EPA releases first GHG emissions data reporting results

By Kris Bevill | January 12, 2012

Calling it a “major milestone” in the agency’s work to address climate change, U.S. EPA Assistant Administrator Gina McCarthy announced on Jan. 11 the release of the 2010 greenhouse gas (GHG) emissions reports submitted to the EPA by more than 6,700 various stationary sources in the U.S.

The emissions information is being made publicly available through a new publication tool so that data can be used by communities to identify sources of GHG emissions, by industries to compare their emissions to others, by states to gain information on emissions released within their borders and by investors to make knowledgeable decisions, McCarthy said. Data results will also be used to guide policy decisions and assist in the EPA’s development of future emissions reduction programs. “Thanks to strong collaboration and feedback from industry, states and other organizations, today we have a transparent, powerful data resource available to the public,” she said. “We are very proud of the accuracy of this first year of reporting. This is a huge achievement.”

The EPA’s GHG Reporting Program was launched in 2009. The program required the nation’s largest stationary source emitters, those releasing 25,000 tons or more per year of CO2 equivalent (CO2e), as well as suppliers of products that would emit that amount of GHGs if released or combusted, to submit emissions data for the year 2010. Applicable industrial sources for 2010 were grouped into nine categories and included power plants, landfills, petroleum refineries and ethanol plants, among others.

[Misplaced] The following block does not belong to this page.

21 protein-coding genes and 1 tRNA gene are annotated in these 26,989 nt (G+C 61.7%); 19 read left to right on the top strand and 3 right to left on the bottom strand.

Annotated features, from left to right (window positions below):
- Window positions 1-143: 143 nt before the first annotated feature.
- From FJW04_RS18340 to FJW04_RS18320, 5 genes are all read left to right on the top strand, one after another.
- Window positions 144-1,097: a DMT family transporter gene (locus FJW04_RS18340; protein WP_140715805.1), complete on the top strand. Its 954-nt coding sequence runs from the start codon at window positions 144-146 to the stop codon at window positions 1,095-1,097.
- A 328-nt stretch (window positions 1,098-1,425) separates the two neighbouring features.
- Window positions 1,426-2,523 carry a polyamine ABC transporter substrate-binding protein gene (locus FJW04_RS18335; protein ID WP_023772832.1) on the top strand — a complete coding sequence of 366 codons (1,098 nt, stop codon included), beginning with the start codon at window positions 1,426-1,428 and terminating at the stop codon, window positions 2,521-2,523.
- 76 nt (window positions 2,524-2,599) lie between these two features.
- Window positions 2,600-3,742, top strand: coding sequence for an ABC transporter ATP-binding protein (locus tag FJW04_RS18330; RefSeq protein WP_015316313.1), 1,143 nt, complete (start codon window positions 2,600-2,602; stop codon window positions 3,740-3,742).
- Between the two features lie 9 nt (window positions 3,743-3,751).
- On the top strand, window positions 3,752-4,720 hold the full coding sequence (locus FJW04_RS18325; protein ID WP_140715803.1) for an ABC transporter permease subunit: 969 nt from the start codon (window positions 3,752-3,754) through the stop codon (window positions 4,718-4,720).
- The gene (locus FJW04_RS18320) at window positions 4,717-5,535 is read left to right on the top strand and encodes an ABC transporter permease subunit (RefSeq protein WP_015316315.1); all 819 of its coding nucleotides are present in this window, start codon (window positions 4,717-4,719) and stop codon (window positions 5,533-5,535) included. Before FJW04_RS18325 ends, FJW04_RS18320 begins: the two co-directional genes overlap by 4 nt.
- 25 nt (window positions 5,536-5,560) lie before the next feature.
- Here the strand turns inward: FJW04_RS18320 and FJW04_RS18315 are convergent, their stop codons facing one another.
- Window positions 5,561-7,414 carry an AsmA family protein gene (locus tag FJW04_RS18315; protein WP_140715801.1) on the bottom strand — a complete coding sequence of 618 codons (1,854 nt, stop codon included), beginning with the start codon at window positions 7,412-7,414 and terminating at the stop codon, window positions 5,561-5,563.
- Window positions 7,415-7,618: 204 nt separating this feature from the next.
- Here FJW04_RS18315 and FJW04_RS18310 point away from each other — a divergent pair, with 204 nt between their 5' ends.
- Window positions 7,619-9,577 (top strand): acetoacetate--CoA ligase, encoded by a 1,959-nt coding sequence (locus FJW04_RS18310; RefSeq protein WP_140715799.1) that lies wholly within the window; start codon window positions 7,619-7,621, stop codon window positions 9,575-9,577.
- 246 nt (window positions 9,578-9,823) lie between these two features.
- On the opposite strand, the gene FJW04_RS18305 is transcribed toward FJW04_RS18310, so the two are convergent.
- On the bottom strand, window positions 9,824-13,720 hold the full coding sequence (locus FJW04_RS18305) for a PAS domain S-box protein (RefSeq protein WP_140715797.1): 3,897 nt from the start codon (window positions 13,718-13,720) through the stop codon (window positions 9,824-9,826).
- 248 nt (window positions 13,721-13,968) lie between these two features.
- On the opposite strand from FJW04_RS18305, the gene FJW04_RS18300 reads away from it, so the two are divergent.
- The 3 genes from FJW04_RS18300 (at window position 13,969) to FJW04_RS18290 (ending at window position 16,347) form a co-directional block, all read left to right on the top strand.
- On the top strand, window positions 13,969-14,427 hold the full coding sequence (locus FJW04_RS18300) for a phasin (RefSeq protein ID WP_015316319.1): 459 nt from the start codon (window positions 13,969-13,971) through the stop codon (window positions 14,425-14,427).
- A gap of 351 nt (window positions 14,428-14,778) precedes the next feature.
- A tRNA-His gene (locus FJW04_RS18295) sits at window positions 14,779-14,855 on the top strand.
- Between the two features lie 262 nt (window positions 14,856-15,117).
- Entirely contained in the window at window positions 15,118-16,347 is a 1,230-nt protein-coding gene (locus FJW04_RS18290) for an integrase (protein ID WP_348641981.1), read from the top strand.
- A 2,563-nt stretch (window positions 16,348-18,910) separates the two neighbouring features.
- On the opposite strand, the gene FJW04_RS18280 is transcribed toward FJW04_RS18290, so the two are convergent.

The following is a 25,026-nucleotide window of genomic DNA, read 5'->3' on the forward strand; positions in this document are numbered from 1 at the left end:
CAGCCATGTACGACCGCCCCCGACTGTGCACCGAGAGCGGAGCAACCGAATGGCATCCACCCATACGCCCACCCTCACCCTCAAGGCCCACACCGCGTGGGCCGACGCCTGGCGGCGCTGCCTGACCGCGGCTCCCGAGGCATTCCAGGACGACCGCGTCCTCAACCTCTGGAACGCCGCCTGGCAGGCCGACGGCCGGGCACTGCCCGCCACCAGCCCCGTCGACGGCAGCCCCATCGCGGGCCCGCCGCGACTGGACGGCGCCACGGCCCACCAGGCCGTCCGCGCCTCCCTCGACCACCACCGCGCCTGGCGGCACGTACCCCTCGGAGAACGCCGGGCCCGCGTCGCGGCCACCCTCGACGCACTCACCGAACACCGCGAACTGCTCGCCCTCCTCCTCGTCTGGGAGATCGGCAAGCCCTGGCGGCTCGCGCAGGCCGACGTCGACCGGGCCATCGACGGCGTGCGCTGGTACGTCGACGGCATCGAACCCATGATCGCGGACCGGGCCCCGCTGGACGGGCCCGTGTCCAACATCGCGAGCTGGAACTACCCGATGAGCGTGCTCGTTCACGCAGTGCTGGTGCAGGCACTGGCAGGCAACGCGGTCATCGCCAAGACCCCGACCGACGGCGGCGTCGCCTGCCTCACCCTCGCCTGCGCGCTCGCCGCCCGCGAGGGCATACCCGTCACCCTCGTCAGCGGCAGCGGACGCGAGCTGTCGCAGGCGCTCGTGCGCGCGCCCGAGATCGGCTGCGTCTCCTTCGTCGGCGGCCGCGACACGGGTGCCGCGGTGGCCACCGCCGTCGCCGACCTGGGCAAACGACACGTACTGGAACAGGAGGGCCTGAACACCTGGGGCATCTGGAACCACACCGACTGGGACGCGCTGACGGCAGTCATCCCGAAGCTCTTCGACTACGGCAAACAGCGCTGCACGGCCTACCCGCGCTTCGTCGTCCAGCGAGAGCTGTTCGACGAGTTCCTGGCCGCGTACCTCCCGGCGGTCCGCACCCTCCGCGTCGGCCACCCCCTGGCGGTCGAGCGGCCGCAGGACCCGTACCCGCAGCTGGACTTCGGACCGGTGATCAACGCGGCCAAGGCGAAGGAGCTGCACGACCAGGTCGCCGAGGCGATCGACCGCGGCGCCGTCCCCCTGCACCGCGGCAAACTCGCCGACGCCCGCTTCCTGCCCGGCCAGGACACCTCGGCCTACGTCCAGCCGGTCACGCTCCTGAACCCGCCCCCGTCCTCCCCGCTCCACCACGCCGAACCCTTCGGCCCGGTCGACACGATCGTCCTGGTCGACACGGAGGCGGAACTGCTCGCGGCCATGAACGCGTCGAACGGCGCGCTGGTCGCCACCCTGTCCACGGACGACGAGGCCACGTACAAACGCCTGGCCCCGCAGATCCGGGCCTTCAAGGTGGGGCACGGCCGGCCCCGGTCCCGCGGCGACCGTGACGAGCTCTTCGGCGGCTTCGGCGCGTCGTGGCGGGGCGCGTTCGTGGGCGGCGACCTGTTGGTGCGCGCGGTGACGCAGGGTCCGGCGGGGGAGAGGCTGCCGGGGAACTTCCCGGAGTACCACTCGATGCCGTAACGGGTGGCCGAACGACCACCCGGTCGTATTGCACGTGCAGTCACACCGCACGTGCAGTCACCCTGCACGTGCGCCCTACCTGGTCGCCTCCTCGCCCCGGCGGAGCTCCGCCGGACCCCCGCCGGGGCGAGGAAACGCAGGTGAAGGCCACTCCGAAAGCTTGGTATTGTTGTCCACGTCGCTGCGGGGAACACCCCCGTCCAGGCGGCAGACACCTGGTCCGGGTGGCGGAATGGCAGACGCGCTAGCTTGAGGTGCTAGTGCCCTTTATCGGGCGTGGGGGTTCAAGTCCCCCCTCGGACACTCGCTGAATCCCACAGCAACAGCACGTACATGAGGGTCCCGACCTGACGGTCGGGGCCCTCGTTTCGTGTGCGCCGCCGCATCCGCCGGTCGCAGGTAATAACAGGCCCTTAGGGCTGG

Power plants were found to be the largest stationary source of direct emissions, producing a combined total of more than 2,300 million metric tons of CO2e from 1,555 facilities in 2010. Petroleum refineries were the second largest source of GHG emissions in 2010. The category included the smallest number of reporting facilities, however, accounting for 183 million metric tons of CO2e from just 145 facilities. Affected ethanol producers were included in the “other industrial” category, which emitted a total of 159 million metric tons of CO2e from 1,770 facilities in 2010.

The EPA is expanding its 2011 reporting requirements to include 12 new industry groups, including underground coal mines, industrial wastewater treatment and geologic sequestration of CO2. The EPA will open its electronic reporting system, known as e-GGRT, in February for required participants to begin filing their 2011 emissions reports.